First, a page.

Shoppers leave a Yakima grocery store on May 27, 2020. (Amanda Ray, Yakima Herald-Republic file)

As you approach the automatic doors at the front entrance of your preferred Yakima Valley grocery store, you see the following sign prominently displayed in the window: “NO MASK, NO SERVICE. Due to the dangers posed by the COVID-19 pandemic, this establishment now requires the wearing of face coverings; no exceptions. If you are physically unable to wear a mask, please take advantage of our curbside pickup service.”

Based on data, observation and speculation, reactions would be varied. Many would think, “It’s about doggone time!” Others would turn away, thinking thoughts of “Nazi Germany” and “our dictator governor” and “I’m not sick! Why should I wear a mask?” and “I guess they don’t want my business.”

Maybe someone would make a scene — like that determined, maskless Costco shopper in Colorado last month who shot video of his encounter with a store employee.

Didn’t hear about that one? We’ll explain in just a bit.

Meanwhile, we’re solidly in the corner of the first patron. It’s about doggone time.

Anecdotal evidence suggests that mask-wearing has increased in recent weeks, likely in response to the Yakima Health District directive a couple of weeks ago that urges people to wear face coverings over their nose and mouth in public to reduce the spread of COVID-19. In addition, there is a growing realization that Yakima County will not see an ease of restrictions until our West Coast-leading rate of infection is throttled way back.

But we must do more. Mask-wearers are huge part of the solution. Those who reject masks are a huge part of the problem. Therefore, we call upon every Yakima County business to follow the lead and the spirit of Costco and require their patrons to wear masks while inside the store.

We say this knowing that it will take more than just putting up a sign. We also recognize that businesses have already taken many steps toward protecting workers and customers. With few exceptions, employees are required to wear masks in Washington. In addition, some stores offer masks and sanitizer at their doors and encourage social distancing among their efforts to curtail the spread of the virus.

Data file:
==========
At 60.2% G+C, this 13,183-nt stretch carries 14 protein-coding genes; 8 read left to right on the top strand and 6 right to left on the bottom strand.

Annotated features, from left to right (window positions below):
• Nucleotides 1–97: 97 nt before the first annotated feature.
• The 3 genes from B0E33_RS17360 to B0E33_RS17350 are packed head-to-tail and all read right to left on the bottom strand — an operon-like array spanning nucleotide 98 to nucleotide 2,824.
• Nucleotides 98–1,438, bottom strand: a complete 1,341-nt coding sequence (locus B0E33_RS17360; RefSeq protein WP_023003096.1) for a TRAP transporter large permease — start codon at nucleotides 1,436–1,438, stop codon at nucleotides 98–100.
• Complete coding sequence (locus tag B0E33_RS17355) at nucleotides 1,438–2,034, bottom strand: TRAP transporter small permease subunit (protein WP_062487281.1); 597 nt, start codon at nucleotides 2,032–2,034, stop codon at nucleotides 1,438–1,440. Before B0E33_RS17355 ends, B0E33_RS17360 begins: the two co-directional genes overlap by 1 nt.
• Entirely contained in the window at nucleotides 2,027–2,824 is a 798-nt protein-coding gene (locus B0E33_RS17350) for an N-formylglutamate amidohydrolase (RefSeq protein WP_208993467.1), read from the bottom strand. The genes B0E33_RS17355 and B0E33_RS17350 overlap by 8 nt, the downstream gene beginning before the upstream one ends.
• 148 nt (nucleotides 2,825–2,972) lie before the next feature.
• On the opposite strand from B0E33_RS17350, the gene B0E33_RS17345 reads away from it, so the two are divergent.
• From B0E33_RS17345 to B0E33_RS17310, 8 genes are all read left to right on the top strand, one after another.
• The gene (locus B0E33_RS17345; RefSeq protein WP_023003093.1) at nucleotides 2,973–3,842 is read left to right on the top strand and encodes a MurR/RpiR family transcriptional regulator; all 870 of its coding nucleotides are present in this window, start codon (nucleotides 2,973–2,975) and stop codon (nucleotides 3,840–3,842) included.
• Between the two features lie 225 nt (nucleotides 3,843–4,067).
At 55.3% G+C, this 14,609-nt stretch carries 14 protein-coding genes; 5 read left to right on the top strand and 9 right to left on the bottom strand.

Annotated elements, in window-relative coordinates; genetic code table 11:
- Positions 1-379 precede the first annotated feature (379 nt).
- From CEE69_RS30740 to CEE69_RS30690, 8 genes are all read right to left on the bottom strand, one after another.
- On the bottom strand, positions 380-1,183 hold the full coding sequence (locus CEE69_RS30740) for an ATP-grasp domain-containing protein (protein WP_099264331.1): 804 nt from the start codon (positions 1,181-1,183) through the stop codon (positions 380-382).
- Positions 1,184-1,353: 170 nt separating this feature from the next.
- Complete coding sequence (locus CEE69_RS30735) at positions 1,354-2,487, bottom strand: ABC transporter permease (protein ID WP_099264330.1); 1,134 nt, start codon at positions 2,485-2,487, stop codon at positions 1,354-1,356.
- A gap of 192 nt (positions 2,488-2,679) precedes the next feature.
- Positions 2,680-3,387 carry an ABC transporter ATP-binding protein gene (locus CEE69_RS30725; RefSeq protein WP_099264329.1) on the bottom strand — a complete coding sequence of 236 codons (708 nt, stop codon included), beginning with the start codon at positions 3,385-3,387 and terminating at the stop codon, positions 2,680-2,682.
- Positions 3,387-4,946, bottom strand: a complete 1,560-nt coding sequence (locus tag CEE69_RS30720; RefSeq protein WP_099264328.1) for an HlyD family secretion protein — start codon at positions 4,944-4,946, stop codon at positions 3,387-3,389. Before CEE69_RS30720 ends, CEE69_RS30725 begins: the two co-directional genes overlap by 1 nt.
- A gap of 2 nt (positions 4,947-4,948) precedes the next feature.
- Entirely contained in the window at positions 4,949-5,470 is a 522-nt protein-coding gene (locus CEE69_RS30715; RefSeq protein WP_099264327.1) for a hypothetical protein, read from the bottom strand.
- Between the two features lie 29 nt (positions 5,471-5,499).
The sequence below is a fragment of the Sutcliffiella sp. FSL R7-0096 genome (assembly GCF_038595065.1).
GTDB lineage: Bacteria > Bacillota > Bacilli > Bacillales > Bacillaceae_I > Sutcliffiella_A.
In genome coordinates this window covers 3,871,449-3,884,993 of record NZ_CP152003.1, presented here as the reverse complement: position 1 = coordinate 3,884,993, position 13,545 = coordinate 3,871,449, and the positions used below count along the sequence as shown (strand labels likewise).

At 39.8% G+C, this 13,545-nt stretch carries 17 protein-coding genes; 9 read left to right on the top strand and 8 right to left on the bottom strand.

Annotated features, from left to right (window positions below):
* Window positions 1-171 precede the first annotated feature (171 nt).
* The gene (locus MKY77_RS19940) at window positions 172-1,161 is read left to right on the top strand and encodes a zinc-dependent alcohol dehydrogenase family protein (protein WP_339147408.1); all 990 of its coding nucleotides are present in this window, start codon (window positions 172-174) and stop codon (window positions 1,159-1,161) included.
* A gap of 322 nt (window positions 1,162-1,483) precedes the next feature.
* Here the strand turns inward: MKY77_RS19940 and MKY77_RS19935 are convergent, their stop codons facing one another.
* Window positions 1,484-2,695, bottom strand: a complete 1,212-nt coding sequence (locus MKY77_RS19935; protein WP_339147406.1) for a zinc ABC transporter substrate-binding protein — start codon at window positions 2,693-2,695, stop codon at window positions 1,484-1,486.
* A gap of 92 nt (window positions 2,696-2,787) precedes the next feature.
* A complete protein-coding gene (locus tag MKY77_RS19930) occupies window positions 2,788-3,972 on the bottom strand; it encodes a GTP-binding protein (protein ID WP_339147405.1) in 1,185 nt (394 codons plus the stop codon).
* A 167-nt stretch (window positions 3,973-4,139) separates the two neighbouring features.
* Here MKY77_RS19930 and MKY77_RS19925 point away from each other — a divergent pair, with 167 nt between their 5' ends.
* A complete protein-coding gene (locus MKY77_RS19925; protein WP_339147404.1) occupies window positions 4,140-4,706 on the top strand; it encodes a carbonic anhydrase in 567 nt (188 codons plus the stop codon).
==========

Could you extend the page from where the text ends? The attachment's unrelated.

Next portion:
What about legal implications? you ask. Can they do that? Can you be denied service if not wearing a mask?

Yes. If a store is on private property (and almost all are), management can turn you away — similar to many businesses requiring that customers wear shirts and shoes. In those instances, a customer’s rights are not being infringed upon if the rule is evenly applied, and the customer always maintains the right to shop elsewhere, online or not at all.

“As long as businesses are enforcing that in a nondiscriminatory manner and they are requiring everyone to wear the mask, they have the right on their premises to say, ‘If you want to shop here, you have to wear a mask,’” an attorney in Minneapolis told a local television station recently. “Unfortunately, there is a lot of misunderstanding about what rights we have and who we have them against. That is not something the Constitution gives you a right to prevent. You can exercise your right by not shopping at that particular store.”

Stores that take the no-mask-no-service stand must also consider security and finance. Across the nation, customers have reacted with violence on occasion. In early May, a security guard in Flint, Mich., was shot and killed by the son of a woman who had been told 20 minutes earlier to leave the store because she refused to wear a mask. The guard was a 43-year-old married man with eight children.

Heaven forbid such an incident would happen here. However, the fact that it happened anywhere is an indication of the depths of frustration some feel over COVID-19 in general and masks in particular.

Should stores opt for additional security, it could pose problems with profits, particularly in retail, where margins are slim and volume is key. Stores tied to larger corporations might have an easier time making such a decision.

Fortunately, the Colorado Costco incident didn’t turn violent. On May 16, a customer in Thornton, just north of Denver, shot video of an employee asking him to put a mask on because of company policy. “And I’m not doing it, because I woke up in a free country,” the customer responded.

“Have a great day,” said the employee as he took the shopping cart from the customer and walked away. “You are no longer welcome here in our warehouse. You need to leave.” There’s no indication that the situation escalated.

Craig Jelinek, president and CEO of Costco, was on the money with his announcement that his chain would require masks beginning May 4.

“We know some members may find this inconvenient or objectionable, but under the circumstances we believe the added safety is worth any inconvenience,” he wrote. “This is not simply a matter of personal choice; a face covering protects not just the wearer, but others too. In short, we believe this is the right thing to do under the current circumstances.”

It’s really that simple. It’s the right thing to do under the current circumstances. Yakima County businesses, take heed and do your part. Demand masks.

Members of the Yakima Herald-Republic editorial board are Bob Crider and Bruce Drysdale.